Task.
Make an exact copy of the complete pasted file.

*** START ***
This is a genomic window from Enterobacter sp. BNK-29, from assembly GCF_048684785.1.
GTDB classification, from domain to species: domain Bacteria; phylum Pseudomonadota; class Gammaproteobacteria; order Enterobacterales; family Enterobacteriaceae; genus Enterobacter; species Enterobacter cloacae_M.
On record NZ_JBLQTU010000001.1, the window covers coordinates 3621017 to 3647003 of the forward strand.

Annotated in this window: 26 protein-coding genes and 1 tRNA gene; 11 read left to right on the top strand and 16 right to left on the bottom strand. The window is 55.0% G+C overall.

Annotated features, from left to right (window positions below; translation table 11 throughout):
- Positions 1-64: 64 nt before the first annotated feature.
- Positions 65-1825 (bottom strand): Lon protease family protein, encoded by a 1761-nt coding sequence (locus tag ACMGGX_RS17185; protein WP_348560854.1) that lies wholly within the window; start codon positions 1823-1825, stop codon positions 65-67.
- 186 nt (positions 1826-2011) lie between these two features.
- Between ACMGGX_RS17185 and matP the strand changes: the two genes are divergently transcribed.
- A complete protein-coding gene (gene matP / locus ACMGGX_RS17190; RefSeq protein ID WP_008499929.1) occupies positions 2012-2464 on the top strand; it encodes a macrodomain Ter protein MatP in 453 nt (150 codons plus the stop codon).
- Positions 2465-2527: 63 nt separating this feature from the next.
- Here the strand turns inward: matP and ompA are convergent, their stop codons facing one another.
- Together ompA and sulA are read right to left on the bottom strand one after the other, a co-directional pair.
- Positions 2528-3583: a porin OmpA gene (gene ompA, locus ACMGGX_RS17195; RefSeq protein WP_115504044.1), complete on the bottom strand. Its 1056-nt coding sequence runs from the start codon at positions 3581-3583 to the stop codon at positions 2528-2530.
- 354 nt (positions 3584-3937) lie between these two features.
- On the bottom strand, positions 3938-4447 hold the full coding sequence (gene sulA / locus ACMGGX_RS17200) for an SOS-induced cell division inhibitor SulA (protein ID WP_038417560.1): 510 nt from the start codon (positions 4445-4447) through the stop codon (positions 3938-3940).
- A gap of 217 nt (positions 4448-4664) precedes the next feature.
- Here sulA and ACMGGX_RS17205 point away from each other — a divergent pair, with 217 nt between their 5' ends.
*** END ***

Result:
This is a genomic window from Enterobacter sp. BNK-29, from assembly GCF_048684785.1.
GTDB classification, from domain to species: domain Bacteria; phylum Pseudomonadota; class Gammaproteobacteria; order Enterobacterales; family Enterobacteriaceae; genus Enterobacter; species Enterobacter cloacae_M.
On record NZ_JBLQTU010000001.1, the window covers coordinates 3621017 to 3647003 of the forward strand.

Annotated in this window: 26 protein-coding genes and 1 tRNA gene; 11 read left to right on the top strand and 16 right to left on the bottom strand. The window is 55.0% G+C overall.

Annotated features, from left to right (window positions below; translation table 11 throughout):
- Positions 1-64: 64 nt before the first annotated feature.
- Positions 65-1825 (bottom strand): Lon protease family protein, encoded by a 1761-nt coding sequence (locus tag ACMGGX_RS17185; protein WP_348560854.1) that lies wholly within the window; start codon positions 1823-1825, stop codon positions 65-67.
- 186 nt (positions 1826-2011) lie between these two features.
- Between ACMGGX_RS17185 and matP the strand changes: the two genes are divergently transcribed.
- A complete protein-coding gene (gene matP / locus ACMGGX_RS17190; RefSeq protein ID WP_008499929.1) occupies positions 2012-2464 on the top strand; it encodes a macrodomain Ter protein MatP in 453 nt (150 codons plus the stop codon).
- Positions 2465-2527: 63 nt separating this feature from the next.
- Here the strand turns inward: matP and ompA are convergent, their stop codons facing one another.
- Together ompA and sulA are read right to left on the bottom strand one after the other, a co-directional pair.
- Positions 2528-3583: a porin OmpA gene (gene ompA, locus ACMGGX_RS17195; RefSeq protein WP_115504044.1), complete on the bottom strand. Its 1056-nt coding sequence runs from the start codon at positions 3581-3583 to the stop codon at positions 2528-2530.
- 354 nt (positions 3584-3937) lie between these two features.
- On the bottom strand, positions 3938-4447 hold the full coding sequence (gene sulA / locus ACMGGX_RS17200) for an SOS-induced cell division inhibitor SulA (protein ID WP_038417560.1): 510 nt from the start codon (positions 4445-4447) through the stop codon (positions 3938-3940).
- A gap of 217 nt (positions 4448-4664) precedes the next feature.
- Here sulA and ACMGGX_RS17205 point away from each other — a divergent pair, with 217 nt between their 5' ends.